Dave Rabjohn, Associate Toronto Critic
A bold, inventive and remarkable retelling of Hamlet produced by Why Not Theatre opened Thursday at the Berkeley Street Theatre. It is a remounting of a successful run in 2017 at The Theatre Centre in Toronto. The classic tale is invigorated with a gender bent cast and a bilingual component. Gender reallocation is not an entirely new format to Shakespeare audiences – consider Stratford Festival’s recent Julius Caesar or Prospero. Shakespeare himself experimented with men playing women playing men – consider Portia or Viola. What is more unique and creative is the combination of the spoken word and American Sign Language which elevates this production in profound new ways. The use of signing has two effects – most importantly, it brings the story to a deaf audience. Secondly, it adds a brilliant dimension of intensity to the emotion –packed story.
Along with Ravi Jain, as director and adapter, Dawn Jani Birley is the anchor of this production. Playing Horatio exclusively with sign language, she is the main storyteller acting as part conductor, part choreographer, and part Greek chorus. Her signing brings physicality to the emotion and her brilliant facial expressions supplement both angst and humour. We virtually see Hamlet’s ghost in Horatio’s eyes. Jain’s careful direction blocks Horatio for remarkable effects: He may be very close to a speaking actor such as when he mocks the foolishness of Polonius. Other times he may be on the opposite side of the stage giving a distant echo of Hamlet’s signature soliloquy. Often he is in the centre of the stage almost manipulating strings connected to the chaos swirling around. Some of the most haunting images, though, are when Horatio is alone on the stage, silent and signing, echoing and extending the vicious complexity of emotions. Ms. Birley gives not only an athletic performance (signing is physically demanding) but also a soulful performance that demonstrates in a beautiful new way the intimate relationship between best friends Hamlet and Horatio.
Christine Horne, an award winning actor, is equally remarkable as Hamlet. The demanding role becomes even more demanding as she switches from signing to speaking and often doing both. Her frenetic energy matches the complexity of Hamlet’s conscience. She moves smoothly from intense self-examination to wicked sarcasm. Again, the signing becomes a physical extension of her emotional turmoil. Highlights include scenes where Hamlet does the ghost’s lines – the “swear” scene is brilliantly choreographed and enhanced with Ms. Horne’s physical skills. Nuance and timing is well-defined, especially in her scenes with Horatio – in one scene the audience is about to mouth the signature line “to catch the conscience of the king,” but instead they both sign it together which gave it great impact.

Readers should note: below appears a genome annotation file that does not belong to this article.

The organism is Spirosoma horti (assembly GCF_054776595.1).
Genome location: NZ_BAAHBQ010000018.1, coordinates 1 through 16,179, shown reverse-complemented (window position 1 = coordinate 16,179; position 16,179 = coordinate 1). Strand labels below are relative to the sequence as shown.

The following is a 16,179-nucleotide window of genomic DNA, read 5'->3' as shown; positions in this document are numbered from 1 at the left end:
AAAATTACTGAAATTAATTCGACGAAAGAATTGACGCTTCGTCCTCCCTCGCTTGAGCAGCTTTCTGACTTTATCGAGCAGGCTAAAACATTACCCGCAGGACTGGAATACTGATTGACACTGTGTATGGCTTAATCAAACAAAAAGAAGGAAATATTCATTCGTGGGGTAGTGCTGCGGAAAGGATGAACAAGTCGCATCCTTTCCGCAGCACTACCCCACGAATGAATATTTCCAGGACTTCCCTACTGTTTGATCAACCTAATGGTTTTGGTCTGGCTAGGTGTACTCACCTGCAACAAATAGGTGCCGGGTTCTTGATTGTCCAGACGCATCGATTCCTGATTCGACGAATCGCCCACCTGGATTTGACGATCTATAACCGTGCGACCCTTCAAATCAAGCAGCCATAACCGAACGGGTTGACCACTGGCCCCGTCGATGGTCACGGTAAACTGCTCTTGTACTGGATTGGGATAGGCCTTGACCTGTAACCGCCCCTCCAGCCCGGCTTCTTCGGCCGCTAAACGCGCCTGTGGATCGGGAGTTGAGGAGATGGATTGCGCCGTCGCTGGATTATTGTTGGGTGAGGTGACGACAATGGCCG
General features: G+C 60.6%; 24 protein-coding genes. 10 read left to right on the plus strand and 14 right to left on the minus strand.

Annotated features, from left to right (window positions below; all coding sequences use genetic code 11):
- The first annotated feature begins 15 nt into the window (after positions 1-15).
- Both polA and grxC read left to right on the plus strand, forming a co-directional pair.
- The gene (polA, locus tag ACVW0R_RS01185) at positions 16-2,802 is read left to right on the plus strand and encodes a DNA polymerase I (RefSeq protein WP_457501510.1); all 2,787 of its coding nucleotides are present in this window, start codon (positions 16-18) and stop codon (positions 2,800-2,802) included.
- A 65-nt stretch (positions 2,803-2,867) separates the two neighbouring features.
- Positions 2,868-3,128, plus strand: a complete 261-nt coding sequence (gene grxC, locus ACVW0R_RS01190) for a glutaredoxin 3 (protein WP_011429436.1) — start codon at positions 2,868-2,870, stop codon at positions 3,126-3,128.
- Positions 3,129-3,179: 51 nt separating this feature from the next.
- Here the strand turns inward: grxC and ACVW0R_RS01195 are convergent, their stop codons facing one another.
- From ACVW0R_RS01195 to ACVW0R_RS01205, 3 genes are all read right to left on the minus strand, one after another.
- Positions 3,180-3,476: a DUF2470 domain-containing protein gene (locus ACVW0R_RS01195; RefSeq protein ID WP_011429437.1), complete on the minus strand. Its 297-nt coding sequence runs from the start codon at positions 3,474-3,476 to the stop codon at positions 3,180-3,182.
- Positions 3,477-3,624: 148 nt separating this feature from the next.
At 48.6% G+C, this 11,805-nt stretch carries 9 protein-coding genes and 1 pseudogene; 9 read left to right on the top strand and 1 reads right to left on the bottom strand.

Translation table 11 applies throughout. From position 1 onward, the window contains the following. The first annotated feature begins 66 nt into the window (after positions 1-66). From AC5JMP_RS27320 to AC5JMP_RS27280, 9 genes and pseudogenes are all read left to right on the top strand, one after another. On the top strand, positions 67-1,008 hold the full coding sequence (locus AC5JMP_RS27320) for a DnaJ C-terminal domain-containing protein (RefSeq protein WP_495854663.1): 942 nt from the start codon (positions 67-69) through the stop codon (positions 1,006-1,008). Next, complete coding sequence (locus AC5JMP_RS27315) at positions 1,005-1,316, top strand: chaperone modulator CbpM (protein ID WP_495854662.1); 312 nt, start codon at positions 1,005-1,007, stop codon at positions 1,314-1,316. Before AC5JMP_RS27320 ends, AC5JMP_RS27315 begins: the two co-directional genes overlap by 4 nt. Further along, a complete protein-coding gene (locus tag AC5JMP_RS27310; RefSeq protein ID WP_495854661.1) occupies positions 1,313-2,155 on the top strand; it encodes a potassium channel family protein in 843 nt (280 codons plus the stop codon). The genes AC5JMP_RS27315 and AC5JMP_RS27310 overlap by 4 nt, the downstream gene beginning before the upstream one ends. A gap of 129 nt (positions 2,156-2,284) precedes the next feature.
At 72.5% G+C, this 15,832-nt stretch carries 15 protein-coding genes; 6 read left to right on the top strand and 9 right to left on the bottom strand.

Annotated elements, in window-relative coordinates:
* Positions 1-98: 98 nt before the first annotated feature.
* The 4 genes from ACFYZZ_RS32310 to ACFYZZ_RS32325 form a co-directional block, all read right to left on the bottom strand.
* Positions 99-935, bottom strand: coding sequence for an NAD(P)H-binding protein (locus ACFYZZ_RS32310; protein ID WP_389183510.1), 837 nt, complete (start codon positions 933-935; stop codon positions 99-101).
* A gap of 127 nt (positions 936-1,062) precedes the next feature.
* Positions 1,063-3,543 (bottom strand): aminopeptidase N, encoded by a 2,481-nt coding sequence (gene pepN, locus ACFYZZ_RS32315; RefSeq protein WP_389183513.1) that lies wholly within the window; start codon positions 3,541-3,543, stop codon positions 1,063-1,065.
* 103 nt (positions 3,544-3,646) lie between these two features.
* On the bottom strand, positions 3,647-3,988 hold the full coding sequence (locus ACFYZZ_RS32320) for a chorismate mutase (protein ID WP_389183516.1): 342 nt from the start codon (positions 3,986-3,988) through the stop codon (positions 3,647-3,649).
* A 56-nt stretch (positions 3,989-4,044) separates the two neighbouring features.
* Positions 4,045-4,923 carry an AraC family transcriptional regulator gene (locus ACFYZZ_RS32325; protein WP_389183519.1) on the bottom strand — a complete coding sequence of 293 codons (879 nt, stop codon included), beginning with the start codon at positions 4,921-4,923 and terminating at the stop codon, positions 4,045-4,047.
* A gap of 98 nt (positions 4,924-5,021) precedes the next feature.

Thomas Ryder Payne’s soundscape is not just a background enhancement – it is almost another character in the play. It is continuous except for brief moments of stunning silence. It can be raucous and extreme such as during the sexual scenes with the King and Queen. It is sometimes a single drum beat reflecting horror or a solemn bell – funereal and lonely. With a minimalist set, Andre Du Toit’s lighting design is bold with sharp angles drawing the audience into the darkness of the castle or a ship or brightly exposing faces of horror. A highlight is Claudius’s speech in the church where the shadows of Horatio’s signing appear on the guilty King’s back. Although the set is stark, designer Lorenzo Savoini places three massive mirrors upstage on an angle which enhances lighting effects and gives not just the characters, but also the audience a sense of introspection.
The cast rounds out with a number of brilliant performances and resonating scenes. Miriam Fernandes stands out with comic wit as Rosencrantz and with fun improvisation as the grave digger who discovers a new singing talent at the bottom of a bucket. Jeff Ho is a standout as Ophelia believably sinking slowly into madness. Hanna Miller brings a comic element as Guildenstern, especially with a brilliant scene where an argument with Hamlet and Horatio turns into a send up of awkwardness between the hearing and the deaf and how to interpret signing.
Creative stagecraft augments many scenes. The “helping hands” turn, always found in Improvisation 101, could have seemed stale but blends brilliantly as the “hands” get mixed up in the signing. The comic venture underscores the power of sign language in both serious and comedic situations. Some wandering of actors around the periphery of the main stage seemed distracting at times – taking away from the main event. However, this cast, crew and creative team should be proud of a brilliant production which is dependent on strong acting, voices, and hands.
A typically noisy and exuberant ovation broke out as anticipated, until it naturally changed as the audience quieted and then excitedly waved hands and fingers in silent tribute. The Bard himself would have been impressed with the deafening silence.
Prince Hamlet – William Shakespeare, adapted and directed by Ravi Jain
Cast featuring: Christine Horne, Dawn Jani Birley, Miriam Fernandez, Barbara Gordon, Jeff Ho, Hannah Miller, Rick Roberts, Khadijah Roberts-Abdullah, Karen Robinson
Creative team: Ravi Jain – Director, Dawn Jani Birley – ASL and visual translation, Kevin Matthew Wong – Producer
Runs at: Canadian Stage Berkeley Street Theatre – Toronto, Ontario. February 6 to 24, 2010.
Tickets found at: canadianstage.com